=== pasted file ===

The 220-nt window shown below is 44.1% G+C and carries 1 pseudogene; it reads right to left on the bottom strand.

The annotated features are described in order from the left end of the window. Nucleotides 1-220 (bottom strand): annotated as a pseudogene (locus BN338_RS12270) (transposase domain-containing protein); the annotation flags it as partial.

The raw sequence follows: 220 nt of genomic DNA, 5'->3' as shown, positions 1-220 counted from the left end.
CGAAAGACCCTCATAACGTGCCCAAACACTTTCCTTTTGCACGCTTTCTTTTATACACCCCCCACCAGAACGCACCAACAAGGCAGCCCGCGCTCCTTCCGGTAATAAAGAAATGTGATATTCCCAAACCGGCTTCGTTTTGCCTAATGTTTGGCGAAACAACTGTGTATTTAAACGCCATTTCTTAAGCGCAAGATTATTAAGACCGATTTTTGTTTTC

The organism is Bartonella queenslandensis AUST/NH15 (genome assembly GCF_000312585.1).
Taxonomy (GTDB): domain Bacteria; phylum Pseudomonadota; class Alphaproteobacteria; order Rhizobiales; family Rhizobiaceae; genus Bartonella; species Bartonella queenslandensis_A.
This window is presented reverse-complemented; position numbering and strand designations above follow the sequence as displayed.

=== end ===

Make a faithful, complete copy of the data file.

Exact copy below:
The 220-nt window shown below is 44.1% G+C and carries 1 pseudogene; it reads right to left on the bottom strand.

The annotated features are described in order from the left end of the window. Nucleotides 1-220 (bottom strand): annotated as a pseudogene (locus BN338_RS12270) (transposase domain-containing protein); the annotation flags it as partial.

The raw sequence follows: 220 nt of genomic DNA, 5'->3' as shown, positions 1-220 counted from the left end.
CGAAAGACCCTCATAACGTGCCCAAACACTTTCCTTTTGCACGCTTTCTTTTATACACCCCCCACCAGAACGCACCAACAAGGCAGCCCGCGCTCCTTCCGGTAATAAAGAAATGTGATATTCCCAAACCGGCTTCGTTTTGCCTAATGTTTGGCGAAACAACTGTGTATTTAAACGCCATTTCTTAAGCGCAAGATTATTAAGACCGATTTTTGTTTTC

The organism is Bartonella queenslandensis AUST/NH15 (genome assembly GCF_000312585.1).
Taxonomy (GTDB): domain Bacteria; phylum Pseudomonadota; class Alphaproteobacteria; order Rhizobiales; family Rhizobiaceae; genus Bartonella; species Bartonella queenslandensis_A.
This window is presented reverse-complemented; position numbering and strand designations above follow the sequence as displayed.